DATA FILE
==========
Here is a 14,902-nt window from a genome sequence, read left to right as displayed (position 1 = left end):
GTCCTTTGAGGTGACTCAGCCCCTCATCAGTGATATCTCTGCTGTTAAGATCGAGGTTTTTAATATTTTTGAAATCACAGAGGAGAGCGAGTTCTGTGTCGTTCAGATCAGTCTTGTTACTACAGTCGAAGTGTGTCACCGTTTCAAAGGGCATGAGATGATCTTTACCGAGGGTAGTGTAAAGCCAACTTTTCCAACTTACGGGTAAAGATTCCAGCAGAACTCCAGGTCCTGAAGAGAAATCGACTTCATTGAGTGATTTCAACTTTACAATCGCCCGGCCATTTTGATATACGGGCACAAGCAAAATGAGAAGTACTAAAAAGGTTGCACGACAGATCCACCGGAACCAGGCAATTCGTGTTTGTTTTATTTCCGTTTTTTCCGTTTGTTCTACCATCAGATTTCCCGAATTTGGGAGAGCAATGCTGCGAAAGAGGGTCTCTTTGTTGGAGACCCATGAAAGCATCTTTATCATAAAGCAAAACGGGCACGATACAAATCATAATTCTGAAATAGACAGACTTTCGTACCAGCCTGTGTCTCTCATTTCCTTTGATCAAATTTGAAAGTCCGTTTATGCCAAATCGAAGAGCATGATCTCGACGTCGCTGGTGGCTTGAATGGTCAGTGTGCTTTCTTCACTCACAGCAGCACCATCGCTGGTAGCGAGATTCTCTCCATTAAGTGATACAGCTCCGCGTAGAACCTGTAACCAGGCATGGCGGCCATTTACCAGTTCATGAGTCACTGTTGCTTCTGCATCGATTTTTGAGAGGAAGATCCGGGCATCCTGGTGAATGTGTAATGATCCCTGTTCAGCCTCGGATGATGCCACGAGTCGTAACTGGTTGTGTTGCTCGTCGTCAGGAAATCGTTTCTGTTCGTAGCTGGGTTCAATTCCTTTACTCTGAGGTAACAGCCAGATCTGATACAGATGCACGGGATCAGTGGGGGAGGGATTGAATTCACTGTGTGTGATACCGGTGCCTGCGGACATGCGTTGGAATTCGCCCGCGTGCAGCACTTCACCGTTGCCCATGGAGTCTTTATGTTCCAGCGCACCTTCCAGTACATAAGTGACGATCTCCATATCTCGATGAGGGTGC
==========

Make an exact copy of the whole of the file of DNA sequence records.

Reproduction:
Here is a 14,902-nt window from a genome sequence, read left to right as displayed (position 1 = left end):
GTCCTTTGAGGTGACTCAGCCCCTCATCAGTGATATCTCTGCTGTTAAGATCGAGGTTTTTAATATTTTTGAAATCACAGAGGAGAGCGAGTTCTGTGTCGTTCAGATCAGTCTTGTTACTACAGTCGAAGTGTGTCACCGTTTCAAAGGGCATGAGATGATCTTTACCGAGGGTAGTGTAAAGCCAACTTTTCCAACTTACGGGTAAAGATTCCAGCAGAACTCCAGGTCCTGAAGAGAAATCGACTTCATTGAGTGATTTCAACTTTACAATCGCCCGGCCATTTTGATATACGGGCACAAGCAAAATGAGAAGTACTAAAAAGGTTGCACGACAGATCCACCGGAACCAGGCAATTCGTGTTTGTTTTATTTCCGTTTTTTCCGTTTGTTCTACCATCAGATTTCCCGAATTTGGGAGAGCAATGCTGCGAAAGAGGGTCTCTTTGTTGGAGACCCATGAAAGCATCTTTATCATAAAGCAAAACGGGCACGATACAAATCATAATTCTGAAATAGACAGACTTTCGTACCAGCCTGTGTCTCTCATTTCCTTTGATCAAATTTGAAAGTCCGTTTATGCCAAATCGAAGAGCATGATCTCGACGTCGCTGGTGGCTTGAATGGTCAGTGTGCTTTCTTCACTCACAGCAGCACCATCGCTGGTAGCGAGATTCTCTCCATTAAGTGATACAGCTCCGCGTAGAACCTGTAACCAGGCATGGCGGCCATTTACCAGTTCATGAGTCACTGTTGCTTCTGCATCGATTTTTGAGAGGAAGATCCGGGCATCCTGGTGAATGTGTAATGATCCCTGTTCAGCCTCGGATGATGCCACGAGTCGTAACTGGTTGTGTTGCTCGTCGTCAGGAAATCGTTTCTGTTCGTAGCTGGGTTCAATTCCTTTACTCTGAGGTAACAGCCAGATCTGATACAGATGCACGGGATCAGTGGGGGAGGGATTGAATTCACTGTGTGTGATACCGGTGCCTGCGGACATGCGTTGGAATTCGCCCGCGTGCAGCACTTCACCGTTGCCCATGGAGTCTTTATGTTCCAGCGCACCTTCCAGTACATAAGTGACGATCTCCATATCTCGATGAGGGTGC